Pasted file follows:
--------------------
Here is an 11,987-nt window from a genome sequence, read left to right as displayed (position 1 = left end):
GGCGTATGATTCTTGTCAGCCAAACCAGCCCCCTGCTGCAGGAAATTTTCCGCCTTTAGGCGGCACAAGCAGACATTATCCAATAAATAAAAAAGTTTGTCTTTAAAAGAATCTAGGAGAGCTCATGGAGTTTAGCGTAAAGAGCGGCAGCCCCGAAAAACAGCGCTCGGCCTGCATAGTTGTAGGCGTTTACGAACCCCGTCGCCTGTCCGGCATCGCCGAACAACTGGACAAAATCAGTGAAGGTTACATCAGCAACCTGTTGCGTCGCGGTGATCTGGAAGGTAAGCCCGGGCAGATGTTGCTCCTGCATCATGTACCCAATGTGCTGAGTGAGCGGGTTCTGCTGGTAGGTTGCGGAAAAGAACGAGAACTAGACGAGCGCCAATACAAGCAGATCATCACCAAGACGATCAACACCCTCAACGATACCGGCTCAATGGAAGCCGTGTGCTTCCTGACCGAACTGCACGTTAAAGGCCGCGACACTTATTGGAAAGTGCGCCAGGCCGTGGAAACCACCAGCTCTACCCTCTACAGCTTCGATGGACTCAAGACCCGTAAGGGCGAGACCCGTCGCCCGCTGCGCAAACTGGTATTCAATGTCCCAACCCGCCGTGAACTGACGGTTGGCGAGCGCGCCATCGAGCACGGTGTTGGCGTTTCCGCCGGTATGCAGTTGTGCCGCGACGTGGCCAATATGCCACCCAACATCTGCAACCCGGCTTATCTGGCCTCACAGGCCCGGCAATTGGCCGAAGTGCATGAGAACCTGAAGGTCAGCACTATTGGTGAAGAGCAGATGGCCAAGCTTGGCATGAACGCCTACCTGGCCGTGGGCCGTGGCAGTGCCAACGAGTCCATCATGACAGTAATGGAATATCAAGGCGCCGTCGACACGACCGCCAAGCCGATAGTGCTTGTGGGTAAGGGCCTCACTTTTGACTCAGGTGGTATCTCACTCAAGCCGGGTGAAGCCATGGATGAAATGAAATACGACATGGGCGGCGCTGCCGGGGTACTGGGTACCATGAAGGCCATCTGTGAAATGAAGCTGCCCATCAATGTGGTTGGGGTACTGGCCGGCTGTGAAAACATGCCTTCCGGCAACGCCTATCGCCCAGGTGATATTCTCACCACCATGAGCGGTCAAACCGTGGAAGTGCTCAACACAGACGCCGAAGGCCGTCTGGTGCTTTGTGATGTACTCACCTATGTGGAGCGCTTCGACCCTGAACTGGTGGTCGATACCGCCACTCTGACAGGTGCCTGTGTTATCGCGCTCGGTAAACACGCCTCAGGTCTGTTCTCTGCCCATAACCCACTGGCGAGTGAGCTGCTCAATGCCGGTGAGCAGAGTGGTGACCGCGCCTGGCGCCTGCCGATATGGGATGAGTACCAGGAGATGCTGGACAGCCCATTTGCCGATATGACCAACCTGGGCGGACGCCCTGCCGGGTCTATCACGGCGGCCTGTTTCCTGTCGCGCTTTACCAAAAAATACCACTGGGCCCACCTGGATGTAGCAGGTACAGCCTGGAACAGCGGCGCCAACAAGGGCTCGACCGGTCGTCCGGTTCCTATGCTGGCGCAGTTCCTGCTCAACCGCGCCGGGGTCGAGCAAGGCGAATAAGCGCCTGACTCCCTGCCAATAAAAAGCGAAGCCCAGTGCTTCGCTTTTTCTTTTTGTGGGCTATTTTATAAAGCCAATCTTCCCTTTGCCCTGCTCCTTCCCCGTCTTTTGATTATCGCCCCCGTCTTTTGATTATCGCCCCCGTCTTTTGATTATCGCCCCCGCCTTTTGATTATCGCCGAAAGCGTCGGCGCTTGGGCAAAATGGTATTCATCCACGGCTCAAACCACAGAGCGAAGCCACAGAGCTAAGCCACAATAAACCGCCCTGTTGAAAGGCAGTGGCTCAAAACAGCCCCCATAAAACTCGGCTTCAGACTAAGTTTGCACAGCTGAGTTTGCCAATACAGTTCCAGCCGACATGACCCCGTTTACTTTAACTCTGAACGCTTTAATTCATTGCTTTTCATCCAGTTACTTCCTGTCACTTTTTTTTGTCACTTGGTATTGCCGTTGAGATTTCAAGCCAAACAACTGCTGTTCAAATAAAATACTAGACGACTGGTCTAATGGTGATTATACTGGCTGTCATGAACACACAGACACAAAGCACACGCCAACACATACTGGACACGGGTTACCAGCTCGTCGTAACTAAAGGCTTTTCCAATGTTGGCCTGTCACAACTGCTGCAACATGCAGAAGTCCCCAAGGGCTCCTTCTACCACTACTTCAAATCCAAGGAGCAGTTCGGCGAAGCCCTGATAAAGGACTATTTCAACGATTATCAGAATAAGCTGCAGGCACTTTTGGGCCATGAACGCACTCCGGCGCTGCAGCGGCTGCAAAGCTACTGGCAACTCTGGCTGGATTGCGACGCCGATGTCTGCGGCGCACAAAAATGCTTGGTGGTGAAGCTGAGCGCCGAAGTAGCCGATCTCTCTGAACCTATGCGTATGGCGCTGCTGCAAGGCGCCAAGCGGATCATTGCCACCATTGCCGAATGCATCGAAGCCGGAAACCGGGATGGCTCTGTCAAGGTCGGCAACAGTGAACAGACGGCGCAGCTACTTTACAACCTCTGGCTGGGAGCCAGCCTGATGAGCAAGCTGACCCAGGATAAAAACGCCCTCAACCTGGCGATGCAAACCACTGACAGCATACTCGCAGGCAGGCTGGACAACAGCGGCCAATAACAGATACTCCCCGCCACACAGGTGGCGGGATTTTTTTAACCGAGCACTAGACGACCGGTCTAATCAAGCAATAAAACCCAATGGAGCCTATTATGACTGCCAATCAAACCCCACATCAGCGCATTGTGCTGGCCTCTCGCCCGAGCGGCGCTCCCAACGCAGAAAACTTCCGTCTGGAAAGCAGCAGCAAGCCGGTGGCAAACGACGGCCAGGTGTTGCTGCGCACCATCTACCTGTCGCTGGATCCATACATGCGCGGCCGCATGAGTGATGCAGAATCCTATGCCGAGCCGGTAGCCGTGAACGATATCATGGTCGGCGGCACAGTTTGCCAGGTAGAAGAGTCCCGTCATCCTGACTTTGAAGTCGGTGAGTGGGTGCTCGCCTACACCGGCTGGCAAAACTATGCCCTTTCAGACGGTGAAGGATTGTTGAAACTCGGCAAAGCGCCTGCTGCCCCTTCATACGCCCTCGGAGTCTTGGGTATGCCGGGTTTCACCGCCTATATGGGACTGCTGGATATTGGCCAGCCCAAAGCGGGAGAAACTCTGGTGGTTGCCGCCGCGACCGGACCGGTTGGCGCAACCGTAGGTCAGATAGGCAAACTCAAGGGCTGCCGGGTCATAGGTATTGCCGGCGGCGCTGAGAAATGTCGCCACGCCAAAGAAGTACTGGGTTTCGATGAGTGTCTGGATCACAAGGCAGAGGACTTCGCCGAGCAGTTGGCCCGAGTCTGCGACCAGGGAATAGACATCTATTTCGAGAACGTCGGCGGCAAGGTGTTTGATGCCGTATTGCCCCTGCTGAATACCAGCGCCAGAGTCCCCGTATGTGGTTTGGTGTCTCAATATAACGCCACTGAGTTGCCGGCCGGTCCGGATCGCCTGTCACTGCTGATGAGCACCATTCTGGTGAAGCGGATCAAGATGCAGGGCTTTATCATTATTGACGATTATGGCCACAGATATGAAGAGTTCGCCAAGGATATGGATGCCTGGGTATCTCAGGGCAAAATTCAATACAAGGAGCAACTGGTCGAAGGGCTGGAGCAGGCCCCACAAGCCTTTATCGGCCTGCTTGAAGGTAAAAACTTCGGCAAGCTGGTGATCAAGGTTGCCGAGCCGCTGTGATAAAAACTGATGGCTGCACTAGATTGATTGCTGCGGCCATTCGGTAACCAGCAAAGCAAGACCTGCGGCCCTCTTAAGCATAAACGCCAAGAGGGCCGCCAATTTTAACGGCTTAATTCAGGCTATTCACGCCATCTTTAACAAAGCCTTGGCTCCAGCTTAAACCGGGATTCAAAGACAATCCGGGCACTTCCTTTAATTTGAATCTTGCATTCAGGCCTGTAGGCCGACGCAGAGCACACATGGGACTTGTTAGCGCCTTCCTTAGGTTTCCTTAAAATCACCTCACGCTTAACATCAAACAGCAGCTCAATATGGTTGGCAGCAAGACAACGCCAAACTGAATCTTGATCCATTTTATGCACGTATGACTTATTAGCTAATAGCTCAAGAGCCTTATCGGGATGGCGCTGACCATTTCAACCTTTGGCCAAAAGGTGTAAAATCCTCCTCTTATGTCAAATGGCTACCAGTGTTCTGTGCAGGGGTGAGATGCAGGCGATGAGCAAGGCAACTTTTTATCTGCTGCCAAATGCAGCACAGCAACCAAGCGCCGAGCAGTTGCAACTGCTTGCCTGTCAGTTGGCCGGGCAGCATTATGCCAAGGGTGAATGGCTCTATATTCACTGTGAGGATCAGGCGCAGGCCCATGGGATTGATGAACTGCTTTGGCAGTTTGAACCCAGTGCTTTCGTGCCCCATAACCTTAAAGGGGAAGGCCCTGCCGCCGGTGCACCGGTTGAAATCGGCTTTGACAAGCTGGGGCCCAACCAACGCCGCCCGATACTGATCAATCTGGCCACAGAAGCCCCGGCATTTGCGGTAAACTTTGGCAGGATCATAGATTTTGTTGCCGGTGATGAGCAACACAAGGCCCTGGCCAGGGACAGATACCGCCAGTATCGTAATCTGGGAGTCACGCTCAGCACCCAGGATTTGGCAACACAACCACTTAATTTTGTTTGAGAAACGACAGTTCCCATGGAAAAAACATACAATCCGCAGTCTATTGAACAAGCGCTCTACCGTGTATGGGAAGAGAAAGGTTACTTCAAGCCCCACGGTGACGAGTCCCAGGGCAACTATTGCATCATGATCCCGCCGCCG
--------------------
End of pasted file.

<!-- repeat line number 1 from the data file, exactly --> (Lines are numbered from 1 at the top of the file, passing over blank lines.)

Here is an 11,987-nt window from a genome sequence, read left to right as displayed (position 1 = left end):